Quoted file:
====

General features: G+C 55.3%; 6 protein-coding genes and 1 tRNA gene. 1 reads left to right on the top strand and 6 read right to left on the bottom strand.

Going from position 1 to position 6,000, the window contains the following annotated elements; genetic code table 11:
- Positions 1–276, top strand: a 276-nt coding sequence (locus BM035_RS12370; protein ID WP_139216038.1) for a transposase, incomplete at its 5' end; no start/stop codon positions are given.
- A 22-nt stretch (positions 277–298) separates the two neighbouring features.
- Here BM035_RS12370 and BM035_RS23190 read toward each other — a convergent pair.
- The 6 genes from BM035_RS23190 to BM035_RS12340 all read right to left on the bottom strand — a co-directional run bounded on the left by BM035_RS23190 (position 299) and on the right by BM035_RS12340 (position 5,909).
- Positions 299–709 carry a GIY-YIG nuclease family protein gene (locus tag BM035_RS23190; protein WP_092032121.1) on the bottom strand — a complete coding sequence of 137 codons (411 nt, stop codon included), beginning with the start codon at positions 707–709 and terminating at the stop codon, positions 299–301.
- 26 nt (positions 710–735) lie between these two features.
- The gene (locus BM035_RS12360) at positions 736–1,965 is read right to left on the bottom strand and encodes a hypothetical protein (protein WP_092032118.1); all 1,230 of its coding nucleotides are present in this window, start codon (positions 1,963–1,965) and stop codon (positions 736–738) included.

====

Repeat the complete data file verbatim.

General features: G+C 55.3%; 6 protein-coding genes and 1 tRNA gene. 1 reads left to right on the top strand and 6 read right to left on the bottom strand.

Going from position 1 to position 6,000, the window contains the following annotated elements; genetic code table 11:
- Positions 1–276, top strand: a 276-nt coding sequence (locus BM035_RS12370; protein ID WP_139216038.1) for a transposase, incomplete at its 5' end; no start/stop codon positions are given.
- A 22-nt stretch (positions 277–298) separates the two neighbouring features.
- Here BM035_RS12370 and BM035_RS23190 read toward each other — a convergent pair.
- The 6 genes from BM035_RS23190 to BM035_RS12340 all read right to left on the bottom strand — a co-directional run bounded on the left by BM035_RS23190 (position 299) and on the right by BM035_RS12340 (position 5,909).
- Positions 299–709 carry a GIY-YIG nuclease family protein gene (locus tag BM035_RS23190; protein WP_092032121.1) on the bottom strand — a complete coding sequence of 137 codons (411 nt, stop codon included), beginning with the start codon at positions 707–709 and terminating at the stop codon, positions 299–301.
- 26 nt (positions 710–735) lie between these two features.
- The gene (locus BM035_RS12360) at positions 736–1,965 is read right to left on the bottom strand and encodes a hypothetical protein (protein WP_092032118.1); all 1,230 of its coding nucleotides are present in this window, start codon (positions 1,963–1,965) and stop codon (positions 736–738) included.